The Building Code was last reviewed in 1991. The current review is part of a suite of reforms being implemented under the Building Act 2004 requirements to lift performance standards and ensure buildings are built right the first time. The other reforms include the planned licensing of building practitioners while protecting the Do-It-Yourself (DIY) tradition, product certification, and the auditing and accrediting of Building Consent Authorities.

The review also complements other Government initiatives such as the National Energy Efficiency and Conservation Strategy, the enhancing of the Weathertight Homes Resolution Service to achieve faster, better outcomes for home owners, and the investigation of a home warranty insurance scheme.”


ENDS

© Scoop Media

 
 
 
 
 
Parliament Headlines | Politics Headlines | Regional Headlines

 

Sector Opposes Bill: Local Government Bill Timeframe Extended

The Minister of Local Government Peseta Sam Lotu-Iiga has asked the Select Committee to extend the report back date for the Local Government Act 2002 Amendment Bill (No 2). More>>

ALSO:

Breed Laws Don’t Work: Vets On New National Dog Control Plan

It is pleasing therefore to see Louise Upston Associate Minister for Local Government calling for a comprehensive solution... However, relying on breed specific laws to manage dog aggression will not work. More>>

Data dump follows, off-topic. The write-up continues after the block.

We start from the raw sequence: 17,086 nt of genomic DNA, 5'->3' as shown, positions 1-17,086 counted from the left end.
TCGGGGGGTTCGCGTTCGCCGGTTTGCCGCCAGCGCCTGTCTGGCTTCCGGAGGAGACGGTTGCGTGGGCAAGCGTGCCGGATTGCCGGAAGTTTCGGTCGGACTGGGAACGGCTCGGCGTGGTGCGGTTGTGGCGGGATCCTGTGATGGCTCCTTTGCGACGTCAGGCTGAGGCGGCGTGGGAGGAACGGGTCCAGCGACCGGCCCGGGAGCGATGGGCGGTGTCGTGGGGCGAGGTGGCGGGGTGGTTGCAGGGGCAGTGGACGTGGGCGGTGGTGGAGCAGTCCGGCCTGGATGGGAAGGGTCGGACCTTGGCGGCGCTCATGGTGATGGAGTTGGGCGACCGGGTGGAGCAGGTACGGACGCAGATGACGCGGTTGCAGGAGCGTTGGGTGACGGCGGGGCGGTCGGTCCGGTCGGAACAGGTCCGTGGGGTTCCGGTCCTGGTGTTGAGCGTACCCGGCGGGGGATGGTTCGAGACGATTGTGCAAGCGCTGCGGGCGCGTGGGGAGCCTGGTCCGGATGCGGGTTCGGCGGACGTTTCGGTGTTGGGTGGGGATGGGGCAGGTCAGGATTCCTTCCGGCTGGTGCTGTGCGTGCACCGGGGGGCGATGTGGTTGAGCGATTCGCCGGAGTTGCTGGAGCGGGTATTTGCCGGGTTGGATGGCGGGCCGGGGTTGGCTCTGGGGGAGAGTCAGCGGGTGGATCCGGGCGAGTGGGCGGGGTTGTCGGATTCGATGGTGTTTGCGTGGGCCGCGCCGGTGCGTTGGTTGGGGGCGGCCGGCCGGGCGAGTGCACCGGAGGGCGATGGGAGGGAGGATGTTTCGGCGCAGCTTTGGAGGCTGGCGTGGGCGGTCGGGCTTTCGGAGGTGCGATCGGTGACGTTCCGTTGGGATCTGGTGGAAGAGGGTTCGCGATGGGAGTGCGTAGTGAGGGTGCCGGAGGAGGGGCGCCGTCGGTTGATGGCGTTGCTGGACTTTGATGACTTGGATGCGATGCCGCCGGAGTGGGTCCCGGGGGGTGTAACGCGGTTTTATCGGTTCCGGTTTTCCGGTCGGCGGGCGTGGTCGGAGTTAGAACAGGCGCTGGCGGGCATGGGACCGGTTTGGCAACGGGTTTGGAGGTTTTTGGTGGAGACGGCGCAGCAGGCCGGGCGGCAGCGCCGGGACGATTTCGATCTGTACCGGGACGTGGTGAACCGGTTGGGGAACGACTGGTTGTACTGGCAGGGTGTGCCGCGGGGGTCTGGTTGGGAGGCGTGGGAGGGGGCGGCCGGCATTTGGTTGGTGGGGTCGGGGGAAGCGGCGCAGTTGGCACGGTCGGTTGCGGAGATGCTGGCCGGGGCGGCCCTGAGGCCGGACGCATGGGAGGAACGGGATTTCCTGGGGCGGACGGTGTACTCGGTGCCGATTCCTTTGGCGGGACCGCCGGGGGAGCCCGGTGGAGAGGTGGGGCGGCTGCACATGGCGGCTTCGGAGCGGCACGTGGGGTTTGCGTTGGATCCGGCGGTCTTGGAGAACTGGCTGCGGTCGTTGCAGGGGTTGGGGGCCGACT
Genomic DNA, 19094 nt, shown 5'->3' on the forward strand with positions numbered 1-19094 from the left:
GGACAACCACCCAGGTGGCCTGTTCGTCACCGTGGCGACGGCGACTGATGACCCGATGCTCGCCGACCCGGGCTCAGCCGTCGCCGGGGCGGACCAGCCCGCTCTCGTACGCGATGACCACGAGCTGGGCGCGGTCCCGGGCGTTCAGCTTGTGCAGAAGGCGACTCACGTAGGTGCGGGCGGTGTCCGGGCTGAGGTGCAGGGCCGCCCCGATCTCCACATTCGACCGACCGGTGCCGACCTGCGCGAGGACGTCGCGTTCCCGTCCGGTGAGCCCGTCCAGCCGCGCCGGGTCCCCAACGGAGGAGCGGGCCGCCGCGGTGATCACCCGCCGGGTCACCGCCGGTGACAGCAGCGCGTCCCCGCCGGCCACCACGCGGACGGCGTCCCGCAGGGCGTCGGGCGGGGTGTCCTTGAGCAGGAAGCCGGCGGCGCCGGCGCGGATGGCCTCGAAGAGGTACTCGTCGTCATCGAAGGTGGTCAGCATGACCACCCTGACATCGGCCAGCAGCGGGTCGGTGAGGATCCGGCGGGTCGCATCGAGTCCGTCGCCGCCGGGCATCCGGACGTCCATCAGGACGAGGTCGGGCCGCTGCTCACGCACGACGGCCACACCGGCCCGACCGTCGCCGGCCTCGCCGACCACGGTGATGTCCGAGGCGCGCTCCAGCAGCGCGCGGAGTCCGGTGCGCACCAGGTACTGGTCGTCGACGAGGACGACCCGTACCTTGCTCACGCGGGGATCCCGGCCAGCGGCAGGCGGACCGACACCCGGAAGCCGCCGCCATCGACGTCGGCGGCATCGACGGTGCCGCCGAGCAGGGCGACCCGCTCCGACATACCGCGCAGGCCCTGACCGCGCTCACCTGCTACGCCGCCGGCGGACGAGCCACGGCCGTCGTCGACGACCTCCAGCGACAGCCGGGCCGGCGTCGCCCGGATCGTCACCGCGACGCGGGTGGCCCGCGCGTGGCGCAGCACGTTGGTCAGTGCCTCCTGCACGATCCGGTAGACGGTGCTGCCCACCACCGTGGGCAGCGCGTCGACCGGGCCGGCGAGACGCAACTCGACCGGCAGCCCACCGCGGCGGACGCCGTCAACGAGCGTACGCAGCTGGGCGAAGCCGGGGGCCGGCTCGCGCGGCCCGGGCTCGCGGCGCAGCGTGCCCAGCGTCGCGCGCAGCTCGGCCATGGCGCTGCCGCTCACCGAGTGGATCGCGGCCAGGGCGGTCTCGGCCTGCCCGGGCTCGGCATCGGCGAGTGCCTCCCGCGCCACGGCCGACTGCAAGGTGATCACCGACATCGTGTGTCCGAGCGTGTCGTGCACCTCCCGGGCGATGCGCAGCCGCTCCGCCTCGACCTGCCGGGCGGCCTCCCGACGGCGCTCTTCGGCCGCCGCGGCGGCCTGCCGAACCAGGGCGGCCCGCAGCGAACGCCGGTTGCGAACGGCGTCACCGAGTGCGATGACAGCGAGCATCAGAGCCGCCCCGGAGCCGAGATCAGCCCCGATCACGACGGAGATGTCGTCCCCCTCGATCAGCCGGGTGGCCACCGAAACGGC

ALSO:

Not Waiting On Select Committee: Green Party Releases Medically-Assisted Dying Policy

“Adults with a terminal illness should have the right to choose a medically assisted death,” Green Party health spokesperson Kevin Hague said. “The Green Party does not support extending assisted dying to people who aren't terminally ill because we can’t be confident that this won't further marginalise the lives of people with disabilities." More>>

ALSO:

General Election Review: Changes To Electoral Act Introduced

More effective systems in polling places and earlier counting of advanced votes are on their way through proposed changes to our electoral laws, Justice Minister Amy Adams says. More>>

Gordon Campbell: On Our Posturing At The UN

In New York, Key basically took an old May 2 Washington Post article written by Barack Obama, recycled it back to the Americans, and still scored headlines here at home… We’ve had a double serving of this kind of comfort food. More>>

ALSO:

Treaty Settlements: Bills Delayed As NZ First Pulls Support

Ngāruahine, Te Atiawa and Taranaki are reeling today as they learnt that the third and final readings of each Iwi’s Historical Treaty Settlement Bills scheduled for this Friday, have been put in jeopardy by the actions of NZ First. More>>

ALSO:

Gordon Campbell: On The Damage De-Regulation Is Doing To Fisheries And Education, Plus Kate Tempest

Our faith in the benign workings of the market – and of the light-handed regulation that goes with it – has had a body count. Back in 1992, the free market friendly Health Safety and Employment Act gutted the labour inspectorate and turned forestry, mining and other workplace sites into death traps, long before the Pike River disaster. More>>

Get More From Scoop

 

LATEST HEADLINES

 
 
 
 
 
 
 
 
 
Parliament
Search Scoop  
 
 
Powered by Vodafone
NZ independent news